What was it like touring
Africa in the Sixties?
What was it like being on the road with Hackett?
What inspired the change from the drum kit to the piano?
What was it like studying with the blind and one-of-a-kind Tristano?
What was it like building the
Queens program with Foster?
What was it like building the
What has been your favorite learning experience?
What has been your favorite teaching experience?
STEVE ELMER: My three-month 1964 tour as one of three drummers (I was the jazz man) with the All American Big Brass Band was spectacular. We played all kinds of music for all kinds of people in all kinds of indoor and outdoor places. We saw modern cities and primitive villages. We saw prosperity and poverty. The people were friendly and receptive and the human spirit was on display every step along the way. When I got home, however, I realized for the first time in my life how lucky I was to live in the
. United States of America
The two years I spent playing drums with Bobby Hackett were wonderful. He was a warm and lyrical player and a modest and soft-spoken man who treated me with respect and kindness. I loved him and his music and I learned a lot playing with him. The road is the road and is always difficult. If the music is good, then everything else is bearable.
The switch from drums to piano came as a result of a number of different experiences. I loved playing the drums as a rhythm section member and as a soloist. But the relationship between the drums and me had always included playing music to make a living. I started playing at age thirteen and my first gig came a short time later. By the time I was twenty-five, I was tired of the music business and the life of the business of music. So my goal was get a college degree, become a music teacher so I could have a more stable life, study piano, and eventually stay home and play Mozart sonatas. I made that choice around 1965 and it turned out to be a much more complicated decision than I could have ever imagined.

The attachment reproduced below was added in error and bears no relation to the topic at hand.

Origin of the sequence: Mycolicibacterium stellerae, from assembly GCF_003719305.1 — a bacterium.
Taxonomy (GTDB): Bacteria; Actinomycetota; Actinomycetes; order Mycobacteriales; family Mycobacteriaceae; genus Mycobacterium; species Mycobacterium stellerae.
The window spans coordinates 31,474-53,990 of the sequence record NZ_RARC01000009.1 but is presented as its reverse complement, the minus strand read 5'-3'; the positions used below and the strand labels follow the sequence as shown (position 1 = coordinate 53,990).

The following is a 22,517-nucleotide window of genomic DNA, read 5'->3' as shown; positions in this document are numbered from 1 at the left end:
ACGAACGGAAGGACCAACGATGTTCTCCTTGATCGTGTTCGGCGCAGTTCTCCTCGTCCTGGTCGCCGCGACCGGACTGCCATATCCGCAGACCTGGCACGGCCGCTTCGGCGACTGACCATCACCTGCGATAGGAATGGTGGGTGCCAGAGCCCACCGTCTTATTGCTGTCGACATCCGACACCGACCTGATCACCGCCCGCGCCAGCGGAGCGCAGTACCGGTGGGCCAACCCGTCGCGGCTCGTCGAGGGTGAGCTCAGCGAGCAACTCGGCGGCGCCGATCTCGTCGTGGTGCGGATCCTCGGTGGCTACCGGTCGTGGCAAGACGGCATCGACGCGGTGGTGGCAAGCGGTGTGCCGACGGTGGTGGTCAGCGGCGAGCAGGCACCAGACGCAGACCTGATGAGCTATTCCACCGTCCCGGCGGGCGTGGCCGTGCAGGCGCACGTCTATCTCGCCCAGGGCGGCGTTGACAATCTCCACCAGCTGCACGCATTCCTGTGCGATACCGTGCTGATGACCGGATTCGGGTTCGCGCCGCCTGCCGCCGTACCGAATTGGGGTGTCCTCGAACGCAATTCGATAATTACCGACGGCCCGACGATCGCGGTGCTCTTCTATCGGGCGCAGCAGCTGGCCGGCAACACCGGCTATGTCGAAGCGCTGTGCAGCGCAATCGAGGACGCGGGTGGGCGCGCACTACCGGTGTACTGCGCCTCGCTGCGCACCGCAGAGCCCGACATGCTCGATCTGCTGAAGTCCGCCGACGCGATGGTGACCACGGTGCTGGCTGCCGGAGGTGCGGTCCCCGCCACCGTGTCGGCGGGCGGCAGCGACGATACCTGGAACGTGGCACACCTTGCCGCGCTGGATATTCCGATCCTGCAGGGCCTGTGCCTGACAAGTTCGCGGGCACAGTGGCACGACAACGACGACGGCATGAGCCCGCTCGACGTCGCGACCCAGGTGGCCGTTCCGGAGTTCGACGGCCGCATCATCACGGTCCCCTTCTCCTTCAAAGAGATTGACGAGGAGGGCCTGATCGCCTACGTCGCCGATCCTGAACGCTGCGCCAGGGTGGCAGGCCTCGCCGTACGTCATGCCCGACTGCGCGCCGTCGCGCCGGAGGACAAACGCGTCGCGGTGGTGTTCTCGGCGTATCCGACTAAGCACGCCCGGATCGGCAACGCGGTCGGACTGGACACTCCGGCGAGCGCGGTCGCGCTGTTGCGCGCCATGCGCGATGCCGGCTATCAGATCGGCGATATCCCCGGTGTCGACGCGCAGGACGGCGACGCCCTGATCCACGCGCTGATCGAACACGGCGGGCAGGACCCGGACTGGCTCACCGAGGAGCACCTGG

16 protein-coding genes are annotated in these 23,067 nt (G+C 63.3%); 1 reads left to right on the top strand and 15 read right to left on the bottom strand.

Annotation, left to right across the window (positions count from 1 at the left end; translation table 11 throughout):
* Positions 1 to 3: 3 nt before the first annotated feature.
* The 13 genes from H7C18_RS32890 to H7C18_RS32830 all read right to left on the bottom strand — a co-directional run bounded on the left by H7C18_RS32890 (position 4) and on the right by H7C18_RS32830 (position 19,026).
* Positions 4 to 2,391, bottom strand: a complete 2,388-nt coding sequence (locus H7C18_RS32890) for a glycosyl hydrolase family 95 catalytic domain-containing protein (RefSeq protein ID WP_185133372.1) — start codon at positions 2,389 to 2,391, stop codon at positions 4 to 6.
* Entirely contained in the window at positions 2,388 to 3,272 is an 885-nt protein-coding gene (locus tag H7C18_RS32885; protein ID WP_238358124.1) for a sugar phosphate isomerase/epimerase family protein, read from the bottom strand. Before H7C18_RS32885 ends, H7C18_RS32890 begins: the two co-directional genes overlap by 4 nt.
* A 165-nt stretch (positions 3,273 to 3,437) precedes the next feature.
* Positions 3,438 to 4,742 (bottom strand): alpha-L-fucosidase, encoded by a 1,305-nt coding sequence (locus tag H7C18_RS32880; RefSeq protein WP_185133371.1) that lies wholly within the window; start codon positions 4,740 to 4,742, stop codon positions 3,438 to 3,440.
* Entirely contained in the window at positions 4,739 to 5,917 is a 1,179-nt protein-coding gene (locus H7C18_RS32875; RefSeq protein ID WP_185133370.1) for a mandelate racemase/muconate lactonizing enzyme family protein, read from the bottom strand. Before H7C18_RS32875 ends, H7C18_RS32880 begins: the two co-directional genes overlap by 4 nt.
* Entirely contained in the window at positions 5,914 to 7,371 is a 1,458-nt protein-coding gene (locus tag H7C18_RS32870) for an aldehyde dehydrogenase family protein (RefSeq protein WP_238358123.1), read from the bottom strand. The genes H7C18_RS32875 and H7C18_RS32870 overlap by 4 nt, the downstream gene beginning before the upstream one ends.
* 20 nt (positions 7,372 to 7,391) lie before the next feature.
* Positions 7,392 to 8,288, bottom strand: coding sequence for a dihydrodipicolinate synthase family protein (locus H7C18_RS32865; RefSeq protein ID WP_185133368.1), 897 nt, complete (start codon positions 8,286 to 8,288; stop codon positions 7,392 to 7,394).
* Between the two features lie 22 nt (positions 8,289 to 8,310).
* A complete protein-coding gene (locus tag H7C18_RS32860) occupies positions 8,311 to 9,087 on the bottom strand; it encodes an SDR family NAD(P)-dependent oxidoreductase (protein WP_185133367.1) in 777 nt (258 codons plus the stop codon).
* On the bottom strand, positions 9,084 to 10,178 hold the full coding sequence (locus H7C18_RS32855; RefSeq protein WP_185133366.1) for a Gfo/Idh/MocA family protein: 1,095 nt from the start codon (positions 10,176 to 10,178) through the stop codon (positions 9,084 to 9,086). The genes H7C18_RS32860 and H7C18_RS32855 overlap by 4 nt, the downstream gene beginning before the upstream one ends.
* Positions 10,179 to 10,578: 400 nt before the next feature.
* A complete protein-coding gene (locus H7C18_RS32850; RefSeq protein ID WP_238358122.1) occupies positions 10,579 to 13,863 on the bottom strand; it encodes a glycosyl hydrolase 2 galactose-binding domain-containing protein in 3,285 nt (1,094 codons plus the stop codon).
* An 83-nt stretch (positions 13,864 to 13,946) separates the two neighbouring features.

I met Lennie Tristano through a wonderful bass player named Sonny Dallas. Sonny was Lennie’s bass player at the time (1964) and recommended me for a gig with Lennie’s quintet to play at the Half Note. I went out to Lennie’s house with my drums and played with Lennie, Lee Konitz, Warne Marsh, and Sonny. As it turned out, I couldn’t do the gig because I was leaving for the
Africa tour and it conflicted with the Half Note gig dates.
So in early 1965 I started studying jazz piano with Lennie Tristano. Lennie was a brilliant man who developed a uniquely comprehensive method of teaching how to play jazz. He was also the most well-read person I had ever met. It was he who introduced me to the poems of Emily Dickinson and a number of other literary figures ranging from Sappho to James Joyce. My musical studies included learning scales and chords, ear training, listening to and learning to absorb the music of the great jazz masters, and discovering the meaning of commitment to one’s chosen art. It was an extremely important period in my musical development. After six years of studying with Lennie I decided to go my own way, a decision I’ve never regretted.
I wrote the four-year Bachelor of Jazz Studies curriculum at
in 1974 and asked Frank Foster to
join me as the second faculty member. Frank focused on arranging and
composition and I focused on improvisation and theory as well as my
responsibilities as the program’s director.
Frank was a wonderful tenor and soprano sax player and a fine
composer. He was also a very lovely man,
soft spoken and sensitive. Beginning in September of 1975 we began teaching the
first B.A. in Jazz Studies majors at Queens College .
During the spring and summer of 1976 there was a budget crisis in New
York City, all non-tenured faculty of the City University of the City of New